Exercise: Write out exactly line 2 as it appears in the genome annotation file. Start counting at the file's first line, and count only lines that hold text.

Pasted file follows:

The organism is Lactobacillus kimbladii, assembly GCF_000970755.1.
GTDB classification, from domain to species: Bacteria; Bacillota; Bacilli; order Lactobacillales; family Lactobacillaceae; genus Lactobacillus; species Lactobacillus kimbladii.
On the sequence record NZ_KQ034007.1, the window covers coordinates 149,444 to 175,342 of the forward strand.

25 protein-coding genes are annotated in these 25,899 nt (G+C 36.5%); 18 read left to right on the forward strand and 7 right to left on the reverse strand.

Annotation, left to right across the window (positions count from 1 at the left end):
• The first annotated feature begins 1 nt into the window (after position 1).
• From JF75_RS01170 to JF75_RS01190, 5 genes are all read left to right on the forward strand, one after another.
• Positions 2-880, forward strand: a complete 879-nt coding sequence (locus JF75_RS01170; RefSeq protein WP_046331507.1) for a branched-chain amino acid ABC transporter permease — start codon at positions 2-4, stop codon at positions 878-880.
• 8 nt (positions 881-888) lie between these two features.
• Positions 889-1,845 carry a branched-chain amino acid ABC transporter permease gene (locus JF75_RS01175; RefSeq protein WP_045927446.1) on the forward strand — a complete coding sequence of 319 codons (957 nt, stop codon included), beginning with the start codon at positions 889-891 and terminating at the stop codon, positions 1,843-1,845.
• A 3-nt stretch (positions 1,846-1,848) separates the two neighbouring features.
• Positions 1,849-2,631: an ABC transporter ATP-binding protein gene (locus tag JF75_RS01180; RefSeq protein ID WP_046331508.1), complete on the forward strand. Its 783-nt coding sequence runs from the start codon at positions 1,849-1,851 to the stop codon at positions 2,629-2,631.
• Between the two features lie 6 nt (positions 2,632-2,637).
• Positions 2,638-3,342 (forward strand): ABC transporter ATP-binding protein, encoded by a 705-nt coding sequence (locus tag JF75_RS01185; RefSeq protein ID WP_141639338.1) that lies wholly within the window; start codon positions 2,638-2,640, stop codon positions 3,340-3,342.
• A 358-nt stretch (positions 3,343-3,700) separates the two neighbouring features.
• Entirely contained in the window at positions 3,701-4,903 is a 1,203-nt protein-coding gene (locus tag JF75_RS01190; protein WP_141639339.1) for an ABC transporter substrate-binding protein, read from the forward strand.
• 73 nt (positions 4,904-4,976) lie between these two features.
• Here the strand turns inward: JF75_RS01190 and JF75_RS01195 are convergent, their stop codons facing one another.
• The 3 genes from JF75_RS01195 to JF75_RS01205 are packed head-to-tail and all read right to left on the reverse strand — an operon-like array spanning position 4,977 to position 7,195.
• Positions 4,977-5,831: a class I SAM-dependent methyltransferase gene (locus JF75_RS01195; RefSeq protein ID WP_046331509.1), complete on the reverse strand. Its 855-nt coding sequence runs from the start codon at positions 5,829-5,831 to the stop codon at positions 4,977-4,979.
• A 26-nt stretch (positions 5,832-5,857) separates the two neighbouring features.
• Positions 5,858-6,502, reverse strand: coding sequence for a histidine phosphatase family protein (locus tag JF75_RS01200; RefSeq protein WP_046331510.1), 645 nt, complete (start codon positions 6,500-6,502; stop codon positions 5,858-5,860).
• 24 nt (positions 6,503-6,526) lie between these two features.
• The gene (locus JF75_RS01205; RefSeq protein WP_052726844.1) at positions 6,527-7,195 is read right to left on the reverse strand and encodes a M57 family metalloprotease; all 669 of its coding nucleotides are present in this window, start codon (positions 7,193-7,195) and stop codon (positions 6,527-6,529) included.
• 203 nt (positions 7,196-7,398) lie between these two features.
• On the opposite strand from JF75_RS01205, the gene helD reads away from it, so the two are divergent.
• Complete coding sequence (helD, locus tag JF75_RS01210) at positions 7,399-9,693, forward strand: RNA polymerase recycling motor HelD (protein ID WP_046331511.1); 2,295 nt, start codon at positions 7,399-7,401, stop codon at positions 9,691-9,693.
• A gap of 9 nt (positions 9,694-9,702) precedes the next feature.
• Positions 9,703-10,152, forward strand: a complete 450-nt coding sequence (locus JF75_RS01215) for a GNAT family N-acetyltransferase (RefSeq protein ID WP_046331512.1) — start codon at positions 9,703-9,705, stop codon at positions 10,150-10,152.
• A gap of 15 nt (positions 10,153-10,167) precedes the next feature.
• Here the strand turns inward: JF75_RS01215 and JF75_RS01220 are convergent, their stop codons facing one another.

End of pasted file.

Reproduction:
GTDB classification, from domain to species: Bacteria; Bacillota; Bacilli; order Lactobacillales; family Lactobacillaceae; genus Lactobacillus; species Lactobacillus kimbladii.